NYU Black Renaissance Noire Fall 2015 Volume 15.2 - Page 10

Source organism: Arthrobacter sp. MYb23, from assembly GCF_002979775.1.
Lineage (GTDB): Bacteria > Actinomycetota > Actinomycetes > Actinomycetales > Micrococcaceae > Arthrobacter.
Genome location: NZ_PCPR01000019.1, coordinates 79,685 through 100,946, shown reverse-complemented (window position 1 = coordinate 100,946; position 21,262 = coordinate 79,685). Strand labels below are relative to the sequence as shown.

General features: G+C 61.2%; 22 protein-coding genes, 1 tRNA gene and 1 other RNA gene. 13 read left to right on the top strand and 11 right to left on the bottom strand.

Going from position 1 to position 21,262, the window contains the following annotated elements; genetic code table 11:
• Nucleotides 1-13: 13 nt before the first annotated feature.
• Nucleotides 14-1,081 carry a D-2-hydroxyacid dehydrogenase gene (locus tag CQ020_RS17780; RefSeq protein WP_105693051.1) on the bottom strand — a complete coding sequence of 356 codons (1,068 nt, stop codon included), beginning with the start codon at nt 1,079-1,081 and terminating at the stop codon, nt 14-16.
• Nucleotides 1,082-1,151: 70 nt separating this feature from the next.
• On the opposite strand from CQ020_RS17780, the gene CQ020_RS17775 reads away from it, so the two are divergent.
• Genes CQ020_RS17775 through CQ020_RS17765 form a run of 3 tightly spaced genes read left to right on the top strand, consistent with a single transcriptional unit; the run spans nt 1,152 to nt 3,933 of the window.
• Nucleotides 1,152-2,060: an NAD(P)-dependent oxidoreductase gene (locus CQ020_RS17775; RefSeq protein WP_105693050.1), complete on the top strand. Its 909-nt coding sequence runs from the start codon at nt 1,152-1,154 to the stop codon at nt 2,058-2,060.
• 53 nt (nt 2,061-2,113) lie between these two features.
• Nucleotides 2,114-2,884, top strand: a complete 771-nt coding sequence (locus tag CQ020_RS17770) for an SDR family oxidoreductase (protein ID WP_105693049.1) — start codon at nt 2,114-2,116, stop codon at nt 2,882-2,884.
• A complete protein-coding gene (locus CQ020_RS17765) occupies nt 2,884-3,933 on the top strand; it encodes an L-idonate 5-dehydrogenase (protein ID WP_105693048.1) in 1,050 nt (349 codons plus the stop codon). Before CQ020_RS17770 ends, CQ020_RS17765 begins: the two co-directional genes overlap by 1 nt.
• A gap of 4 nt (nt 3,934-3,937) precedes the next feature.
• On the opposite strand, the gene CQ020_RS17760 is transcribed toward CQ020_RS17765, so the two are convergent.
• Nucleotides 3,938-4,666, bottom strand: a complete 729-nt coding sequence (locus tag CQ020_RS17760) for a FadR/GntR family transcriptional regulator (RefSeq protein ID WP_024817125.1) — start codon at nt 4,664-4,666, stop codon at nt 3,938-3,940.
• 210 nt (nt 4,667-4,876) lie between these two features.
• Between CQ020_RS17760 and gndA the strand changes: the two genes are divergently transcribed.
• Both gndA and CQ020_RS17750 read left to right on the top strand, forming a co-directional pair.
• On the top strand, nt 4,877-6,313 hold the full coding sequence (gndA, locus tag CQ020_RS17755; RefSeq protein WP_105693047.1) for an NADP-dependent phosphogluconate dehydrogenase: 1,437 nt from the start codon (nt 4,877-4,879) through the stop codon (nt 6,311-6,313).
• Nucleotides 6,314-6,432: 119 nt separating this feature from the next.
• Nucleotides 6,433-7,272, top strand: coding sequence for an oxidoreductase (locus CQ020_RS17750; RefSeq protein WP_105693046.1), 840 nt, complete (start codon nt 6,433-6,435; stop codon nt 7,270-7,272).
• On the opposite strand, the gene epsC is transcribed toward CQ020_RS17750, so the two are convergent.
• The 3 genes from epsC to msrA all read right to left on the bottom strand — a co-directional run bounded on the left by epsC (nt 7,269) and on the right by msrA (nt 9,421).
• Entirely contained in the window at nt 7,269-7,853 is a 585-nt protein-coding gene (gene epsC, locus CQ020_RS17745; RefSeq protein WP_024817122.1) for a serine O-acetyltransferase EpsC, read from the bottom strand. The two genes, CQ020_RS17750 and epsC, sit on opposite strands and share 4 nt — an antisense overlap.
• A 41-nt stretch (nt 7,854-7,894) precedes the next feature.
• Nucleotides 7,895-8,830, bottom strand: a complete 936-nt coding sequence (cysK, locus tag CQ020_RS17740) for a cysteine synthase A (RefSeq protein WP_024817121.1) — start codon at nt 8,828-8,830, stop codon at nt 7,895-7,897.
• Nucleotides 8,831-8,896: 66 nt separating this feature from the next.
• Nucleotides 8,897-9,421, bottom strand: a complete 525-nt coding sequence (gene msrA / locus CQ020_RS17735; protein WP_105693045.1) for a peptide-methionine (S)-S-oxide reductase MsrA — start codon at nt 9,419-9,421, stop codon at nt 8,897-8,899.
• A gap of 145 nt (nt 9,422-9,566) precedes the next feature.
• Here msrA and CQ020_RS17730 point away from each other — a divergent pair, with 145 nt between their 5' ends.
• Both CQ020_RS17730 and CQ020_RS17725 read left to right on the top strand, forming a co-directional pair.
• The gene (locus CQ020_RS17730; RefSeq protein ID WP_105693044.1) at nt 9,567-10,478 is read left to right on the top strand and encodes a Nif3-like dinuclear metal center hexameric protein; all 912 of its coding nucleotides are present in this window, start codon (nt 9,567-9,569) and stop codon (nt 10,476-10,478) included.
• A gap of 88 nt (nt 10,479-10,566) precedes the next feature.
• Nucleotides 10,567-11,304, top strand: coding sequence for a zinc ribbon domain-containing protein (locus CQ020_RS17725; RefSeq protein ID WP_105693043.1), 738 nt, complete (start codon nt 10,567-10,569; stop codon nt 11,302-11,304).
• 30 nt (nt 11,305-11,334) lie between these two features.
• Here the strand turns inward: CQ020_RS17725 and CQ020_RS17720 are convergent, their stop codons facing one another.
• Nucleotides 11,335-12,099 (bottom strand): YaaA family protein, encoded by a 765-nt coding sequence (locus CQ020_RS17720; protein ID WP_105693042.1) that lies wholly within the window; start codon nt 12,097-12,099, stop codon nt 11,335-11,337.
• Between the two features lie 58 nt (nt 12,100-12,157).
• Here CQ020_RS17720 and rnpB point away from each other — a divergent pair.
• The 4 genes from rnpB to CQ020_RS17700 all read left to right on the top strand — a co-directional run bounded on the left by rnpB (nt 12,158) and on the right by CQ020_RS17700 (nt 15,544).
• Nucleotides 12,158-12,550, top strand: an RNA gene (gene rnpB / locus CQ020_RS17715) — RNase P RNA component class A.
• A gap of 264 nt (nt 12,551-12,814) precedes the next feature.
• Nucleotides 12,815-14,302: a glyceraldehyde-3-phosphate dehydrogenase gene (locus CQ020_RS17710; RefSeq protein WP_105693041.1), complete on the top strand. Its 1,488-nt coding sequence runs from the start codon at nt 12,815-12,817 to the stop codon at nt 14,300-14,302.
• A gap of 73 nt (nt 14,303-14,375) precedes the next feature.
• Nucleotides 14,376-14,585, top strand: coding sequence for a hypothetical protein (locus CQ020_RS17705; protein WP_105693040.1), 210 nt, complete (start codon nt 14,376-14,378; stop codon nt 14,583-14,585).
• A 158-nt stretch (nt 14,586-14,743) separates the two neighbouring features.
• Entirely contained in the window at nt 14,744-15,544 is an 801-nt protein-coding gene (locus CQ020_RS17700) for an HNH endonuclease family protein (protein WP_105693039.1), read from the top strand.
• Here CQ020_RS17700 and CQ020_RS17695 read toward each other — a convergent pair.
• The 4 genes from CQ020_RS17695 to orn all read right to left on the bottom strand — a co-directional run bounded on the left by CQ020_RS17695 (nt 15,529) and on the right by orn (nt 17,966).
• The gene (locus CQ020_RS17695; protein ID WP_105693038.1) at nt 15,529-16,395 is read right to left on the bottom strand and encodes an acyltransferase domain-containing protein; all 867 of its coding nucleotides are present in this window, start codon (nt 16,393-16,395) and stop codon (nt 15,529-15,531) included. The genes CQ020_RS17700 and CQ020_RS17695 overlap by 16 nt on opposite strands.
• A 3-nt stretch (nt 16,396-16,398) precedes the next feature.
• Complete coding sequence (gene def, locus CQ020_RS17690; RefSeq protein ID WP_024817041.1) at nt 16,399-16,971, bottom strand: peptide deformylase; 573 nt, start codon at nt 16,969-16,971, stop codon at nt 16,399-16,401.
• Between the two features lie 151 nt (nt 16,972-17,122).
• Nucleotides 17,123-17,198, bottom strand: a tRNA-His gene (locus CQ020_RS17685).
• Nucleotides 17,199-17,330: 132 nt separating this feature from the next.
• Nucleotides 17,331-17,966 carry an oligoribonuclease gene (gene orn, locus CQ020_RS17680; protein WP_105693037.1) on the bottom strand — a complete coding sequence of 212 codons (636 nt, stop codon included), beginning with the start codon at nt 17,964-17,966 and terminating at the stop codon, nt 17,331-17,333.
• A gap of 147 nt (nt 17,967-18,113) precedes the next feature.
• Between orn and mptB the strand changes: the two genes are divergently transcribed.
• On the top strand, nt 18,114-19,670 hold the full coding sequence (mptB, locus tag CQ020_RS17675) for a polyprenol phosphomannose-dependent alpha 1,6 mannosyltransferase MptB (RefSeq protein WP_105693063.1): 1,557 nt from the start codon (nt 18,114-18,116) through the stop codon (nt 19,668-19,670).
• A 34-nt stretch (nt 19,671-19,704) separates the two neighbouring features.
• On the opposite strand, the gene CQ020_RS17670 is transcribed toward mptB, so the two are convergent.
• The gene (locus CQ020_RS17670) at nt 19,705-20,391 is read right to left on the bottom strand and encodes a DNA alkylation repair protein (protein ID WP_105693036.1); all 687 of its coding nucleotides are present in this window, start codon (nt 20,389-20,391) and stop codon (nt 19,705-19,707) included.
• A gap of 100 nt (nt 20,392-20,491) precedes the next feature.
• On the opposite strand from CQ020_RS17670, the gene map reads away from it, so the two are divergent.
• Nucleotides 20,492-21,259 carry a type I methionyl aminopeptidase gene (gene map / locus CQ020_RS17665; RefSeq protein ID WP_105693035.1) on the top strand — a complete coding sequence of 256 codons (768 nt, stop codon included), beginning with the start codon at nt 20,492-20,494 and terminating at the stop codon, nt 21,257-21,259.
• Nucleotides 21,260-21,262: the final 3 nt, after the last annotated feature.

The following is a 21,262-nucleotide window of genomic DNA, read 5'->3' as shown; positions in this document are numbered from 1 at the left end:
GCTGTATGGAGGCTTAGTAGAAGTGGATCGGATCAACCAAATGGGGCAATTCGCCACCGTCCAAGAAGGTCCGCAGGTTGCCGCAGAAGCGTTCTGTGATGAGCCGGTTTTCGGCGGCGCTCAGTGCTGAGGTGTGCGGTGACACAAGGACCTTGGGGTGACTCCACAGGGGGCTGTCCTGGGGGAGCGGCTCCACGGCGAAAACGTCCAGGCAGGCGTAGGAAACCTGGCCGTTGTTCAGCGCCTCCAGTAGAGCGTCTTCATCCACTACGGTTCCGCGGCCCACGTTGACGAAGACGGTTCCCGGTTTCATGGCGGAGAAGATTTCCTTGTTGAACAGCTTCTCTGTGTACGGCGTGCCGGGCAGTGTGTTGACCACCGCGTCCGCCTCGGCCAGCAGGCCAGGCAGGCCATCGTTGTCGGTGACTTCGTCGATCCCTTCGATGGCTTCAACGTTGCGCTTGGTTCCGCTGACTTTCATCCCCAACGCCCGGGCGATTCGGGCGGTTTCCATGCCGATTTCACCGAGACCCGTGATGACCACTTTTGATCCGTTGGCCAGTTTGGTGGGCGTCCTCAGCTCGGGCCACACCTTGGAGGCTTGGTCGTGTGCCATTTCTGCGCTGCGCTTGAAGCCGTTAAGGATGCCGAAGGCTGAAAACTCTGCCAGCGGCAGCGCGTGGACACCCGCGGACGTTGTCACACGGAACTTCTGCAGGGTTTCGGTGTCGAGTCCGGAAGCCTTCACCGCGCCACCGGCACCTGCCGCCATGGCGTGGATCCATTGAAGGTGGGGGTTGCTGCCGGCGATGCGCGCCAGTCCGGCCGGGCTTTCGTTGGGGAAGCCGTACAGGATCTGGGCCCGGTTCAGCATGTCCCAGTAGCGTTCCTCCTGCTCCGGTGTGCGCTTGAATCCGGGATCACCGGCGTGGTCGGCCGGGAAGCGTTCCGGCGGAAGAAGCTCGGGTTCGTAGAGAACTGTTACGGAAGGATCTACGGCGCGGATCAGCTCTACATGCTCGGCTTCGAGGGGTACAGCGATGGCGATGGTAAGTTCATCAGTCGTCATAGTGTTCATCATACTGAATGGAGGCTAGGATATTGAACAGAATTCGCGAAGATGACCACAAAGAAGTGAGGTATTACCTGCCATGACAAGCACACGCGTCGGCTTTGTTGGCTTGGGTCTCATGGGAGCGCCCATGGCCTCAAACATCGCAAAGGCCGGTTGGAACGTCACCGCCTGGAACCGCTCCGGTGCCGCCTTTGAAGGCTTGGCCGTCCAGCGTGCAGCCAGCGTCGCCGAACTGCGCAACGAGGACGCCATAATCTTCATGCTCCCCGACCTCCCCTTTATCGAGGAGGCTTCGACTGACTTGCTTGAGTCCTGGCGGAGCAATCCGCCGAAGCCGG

“Obowie Mama,” I greet her, genuflecting. “Itohan, woye-ena?” Her voice seems far away. “I am fine Mama.” The short man, though young-looking is obviously Ohenlen, the priest. He says we should move further down the bush path along the river bank. Fresh izobo of earthen pots, broken calabashes, pieces of red and white clothes, native white chalks, severed heads of goats and chicken fill both side of our path. I am shivering as we move further into the damp bush. We finally settle at a spot away from the foot path, where the river touches our feet. “This place will do. Move closer here and pull down your wrapper. Who will stand for you?” Ohenlen asks. I don’t understand what he means, so I look towards Matron who suggested we come here in the first place. She did not tell me I have to bring a surety. She smiles and steps forward, still clutching her handbag close to her chest. “I will stand for her, she is my daughter; her mother that would have been here today has left us for the great beyond.” “Ok, that is very good then, no difference between the snail and it’s shell. I know you have good head and your luck will follow her to the white man’s land and anything she touches will prosper and she will never forget what you have done for her this day.” I say thank you to Matron again and again for standing for me. 8 “Where is the sacrifice?” The chick I brought is awake and